Ray Bradbury: The Passing of a Literary Icon

Many of you, like me, probably had your first introduction to Mr. Bradbury in a high school English class, reading Fahrenheit 451. By the way, I’d also like to take a moment to say thank you to Mr. Hansen, my Soph Honors Eng teacher, for including this book among the many others our class read, discussed, and felt-sometimes love, sometimes hate…but always passionate-about.

A few years later I was cast as the extraterrestrial Ylla in a production of The Martian Chronicles at Stage 2 Theatre in Bradbury’s hometown of Waukegan, IL. This was an exciting project for me. I was only 17, and it was my first “real” show-meaning it had a run of longer than a few weeks and I actually earned a paycheck (a pathetically SMALL paycheck, but it was still really cool!). Playing a martian who could converse through telepathy was an interesting role. I got to do some voice-over work for my “mental dialogue” that was then played during the show.  Quite the learning experience!  To top it off, Bradbury, known for his loyalty to his roots, provided the vocal narration for the production, in a series of recordings that were played as each scene transitioned from one to the next, following the episodic chapters of MC.  I have a newspaper clipping with a picture of me as Ylla, along with my Martian husband, Yll-but I have no clue where it is hiding, or even if still have it. This production was nearly 20 years ago, and I’ve had no luck finding details about it on the interwebs either. 20 years ago, or not – I can still remember kneeling on stage in the dark, waiting for the show to begin. The strange musical arrangement created for the show began: a blend of wind chimes and other discordant yet harmonious sounds that silenced the audience more effectively than the house lights going down. Then, as the stage lights slowly grew brighter, the voice of Bradbury described the scene, and I slipped more fully into the skin of my character.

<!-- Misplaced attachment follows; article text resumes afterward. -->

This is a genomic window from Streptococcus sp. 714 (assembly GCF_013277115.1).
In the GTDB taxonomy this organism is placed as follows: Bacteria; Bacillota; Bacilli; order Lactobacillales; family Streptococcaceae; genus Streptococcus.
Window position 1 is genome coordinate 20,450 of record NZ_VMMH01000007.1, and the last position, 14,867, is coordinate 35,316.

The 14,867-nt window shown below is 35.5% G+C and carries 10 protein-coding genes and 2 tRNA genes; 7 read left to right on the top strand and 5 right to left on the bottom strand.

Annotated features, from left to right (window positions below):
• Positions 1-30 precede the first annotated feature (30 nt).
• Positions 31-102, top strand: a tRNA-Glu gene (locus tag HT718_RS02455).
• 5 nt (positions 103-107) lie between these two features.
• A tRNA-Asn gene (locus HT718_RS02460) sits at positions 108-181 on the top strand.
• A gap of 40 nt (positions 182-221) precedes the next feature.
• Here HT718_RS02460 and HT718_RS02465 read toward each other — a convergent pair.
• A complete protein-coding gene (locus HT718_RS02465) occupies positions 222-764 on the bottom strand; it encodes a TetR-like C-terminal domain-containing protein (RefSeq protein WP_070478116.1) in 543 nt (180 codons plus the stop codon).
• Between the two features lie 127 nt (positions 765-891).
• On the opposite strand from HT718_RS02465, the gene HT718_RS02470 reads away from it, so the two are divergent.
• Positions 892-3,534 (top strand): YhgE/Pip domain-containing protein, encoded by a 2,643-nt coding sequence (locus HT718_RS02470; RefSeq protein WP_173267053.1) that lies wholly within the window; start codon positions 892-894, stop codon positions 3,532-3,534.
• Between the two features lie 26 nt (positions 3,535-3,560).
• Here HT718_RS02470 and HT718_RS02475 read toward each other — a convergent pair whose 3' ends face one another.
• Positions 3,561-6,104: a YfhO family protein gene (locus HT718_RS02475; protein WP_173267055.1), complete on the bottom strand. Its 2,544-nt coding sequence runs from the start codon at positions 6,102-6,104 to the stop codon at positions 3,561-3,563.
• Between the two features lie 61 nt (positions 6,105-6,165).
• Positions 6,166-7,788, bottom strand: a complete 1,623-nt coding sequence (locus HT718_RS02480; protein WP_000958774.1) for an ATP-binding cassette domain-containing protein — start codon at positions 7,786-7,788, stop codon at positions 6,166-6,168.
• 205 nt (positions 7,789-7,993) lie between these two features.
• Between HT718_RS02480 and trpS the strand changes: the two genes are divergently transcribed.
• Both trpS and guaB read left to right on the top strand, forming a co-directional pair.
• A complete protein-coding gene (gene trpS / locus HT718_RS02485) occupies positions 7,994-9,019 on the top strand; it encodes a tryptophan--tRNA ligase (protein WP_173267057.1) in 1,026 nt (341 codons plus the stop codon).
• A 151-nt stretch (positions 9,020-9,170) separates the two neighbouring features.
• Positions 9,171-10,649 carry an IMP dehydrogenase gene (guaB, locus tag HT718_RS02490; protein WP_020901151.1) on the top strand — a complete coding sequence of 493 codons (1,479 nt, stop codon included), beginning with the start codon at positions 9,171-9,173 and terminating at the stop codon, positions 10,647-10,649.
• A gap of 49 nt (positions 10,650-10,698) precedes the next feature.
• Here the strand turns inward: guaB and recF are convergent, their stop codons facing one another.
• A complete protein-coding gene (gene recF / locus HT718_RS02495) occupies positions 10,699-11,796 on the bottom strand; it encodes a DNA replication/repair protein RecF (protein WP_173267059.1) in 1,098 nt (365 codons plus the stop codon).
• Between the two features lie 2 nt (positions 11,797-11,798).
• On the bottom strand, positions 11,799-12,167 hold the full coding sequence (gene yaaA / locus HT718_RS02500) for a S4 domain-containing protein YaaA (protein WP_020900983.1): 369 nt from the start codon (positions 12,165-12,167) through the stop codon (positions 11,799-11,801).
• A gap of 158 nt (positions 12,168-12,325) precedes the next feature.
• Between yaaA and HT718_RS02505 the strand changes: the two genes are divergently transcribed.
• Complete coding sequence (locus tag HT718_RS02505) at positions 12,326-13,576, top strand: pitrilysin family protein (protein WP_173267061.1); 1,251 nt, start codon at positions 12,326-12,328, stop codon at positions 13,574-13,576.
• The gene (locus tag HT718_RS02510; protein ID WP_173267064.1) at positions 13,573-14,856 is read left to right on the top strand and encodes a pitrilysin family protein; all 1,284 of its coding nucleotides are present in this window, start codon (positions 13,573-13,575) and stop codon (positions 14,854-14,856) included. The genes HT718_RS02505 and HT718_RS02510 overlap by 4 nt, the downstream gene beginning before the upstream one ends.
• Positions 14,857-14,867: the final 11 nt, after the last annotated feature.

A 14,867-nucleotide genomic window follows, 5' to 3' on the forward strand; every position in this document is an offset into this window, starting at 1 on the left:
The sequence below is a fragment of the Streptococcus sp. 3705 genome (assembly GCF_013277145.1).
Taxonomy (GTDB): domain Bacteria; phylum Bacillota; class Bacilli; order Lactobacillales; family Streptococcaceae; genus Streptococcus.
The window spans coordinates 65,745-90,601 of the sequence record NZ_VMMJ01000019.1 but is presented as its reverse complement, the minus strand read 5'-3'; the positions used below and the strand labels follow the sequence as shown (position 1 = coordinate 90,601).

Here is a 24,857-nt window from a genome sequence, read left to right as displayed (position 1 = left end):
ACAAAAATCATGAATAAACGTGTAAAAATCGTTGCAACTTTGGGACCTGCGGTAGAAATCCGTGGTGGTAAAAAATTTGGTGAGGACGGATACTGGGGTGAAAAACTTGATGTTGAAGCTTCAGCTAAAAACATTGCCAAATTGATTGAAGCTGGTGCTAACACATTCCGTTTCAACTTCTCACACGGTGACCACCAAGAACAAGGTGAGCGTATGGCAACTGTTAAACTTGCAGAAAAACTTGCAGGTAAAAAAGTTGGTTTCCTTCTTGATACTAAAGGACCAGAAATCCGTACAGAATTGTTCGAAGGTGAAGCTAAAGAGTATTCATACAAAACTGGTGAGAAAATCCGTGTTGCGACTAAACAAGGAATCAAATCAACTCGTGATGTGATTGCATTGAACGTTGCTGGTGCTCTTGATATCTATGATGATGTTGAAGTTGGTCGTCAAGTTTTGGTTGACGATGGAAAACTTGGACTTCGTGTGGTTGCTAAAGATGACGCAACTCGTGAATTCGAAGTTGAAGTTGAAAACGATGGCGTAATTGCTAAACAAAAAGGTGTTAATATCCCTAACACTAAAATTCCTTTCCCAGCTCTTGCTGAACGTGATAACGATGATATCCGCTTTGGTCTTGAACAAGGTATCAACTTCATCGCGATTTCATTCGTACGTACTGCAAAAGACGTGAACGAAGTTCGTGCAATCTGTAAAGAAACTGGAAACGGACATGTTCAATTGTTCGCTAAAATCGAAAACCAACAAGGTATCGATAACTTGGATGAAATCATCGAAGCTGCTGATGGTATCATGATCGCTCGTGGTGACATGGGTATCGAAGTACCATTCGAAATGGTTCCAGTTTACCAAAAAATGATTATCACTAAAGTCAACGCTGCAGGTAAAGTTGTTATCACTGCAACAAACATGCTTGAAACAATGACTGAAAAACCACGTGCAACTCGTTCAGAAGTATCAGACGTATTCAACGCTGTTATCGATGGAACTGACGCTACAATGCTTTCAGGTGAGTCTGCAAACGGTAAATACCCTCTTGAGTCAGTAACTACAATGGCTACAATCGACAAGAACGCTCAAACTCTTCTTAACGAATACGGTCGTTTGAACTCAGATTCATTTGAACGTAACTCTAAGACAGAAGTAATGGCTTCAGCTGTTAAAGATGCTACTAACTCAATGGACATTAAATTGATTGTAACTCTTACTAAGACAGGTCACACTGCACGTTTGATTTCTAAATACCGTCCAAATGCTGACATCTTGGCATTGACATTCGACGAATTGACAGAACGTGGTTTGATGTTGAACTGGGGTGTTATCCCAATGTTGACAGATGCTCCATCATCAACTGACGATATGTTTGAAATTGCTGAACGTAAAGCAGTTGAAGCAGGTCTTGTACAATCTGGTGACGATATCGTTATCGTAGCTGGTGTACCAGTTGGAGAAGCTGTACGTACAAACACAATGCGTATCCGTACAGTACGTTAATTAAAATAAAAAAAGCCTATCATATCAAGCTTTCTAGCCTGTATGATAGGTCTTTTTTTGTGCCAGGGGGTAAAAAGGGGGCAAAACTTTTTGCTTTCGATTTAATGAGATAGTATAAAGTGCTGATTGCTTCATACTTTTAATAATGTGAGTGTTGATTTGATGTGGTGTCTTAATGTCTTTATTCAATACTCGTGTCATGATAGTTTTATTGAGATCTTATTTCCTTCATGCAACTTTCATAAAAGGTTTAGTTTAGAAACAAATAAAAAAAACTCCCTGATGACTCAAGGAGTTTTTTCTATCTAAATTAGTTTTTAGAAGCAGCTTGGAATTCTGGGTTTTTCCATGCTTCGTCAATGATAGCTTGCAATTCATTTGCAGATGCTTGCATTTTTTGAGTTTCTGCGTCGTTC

That Bradbury was a literary titan is inarguable-who knows just how far and wide the impact of his words were felt:  just take a look at this article in The Guardian, and you’ll see what I mean. From President Obama to Stephen King, he influenced the minds and imaginations of so many, who exponentially influenced many more. His life was is a testament to the power of words, and the significance of an engaging story.

 

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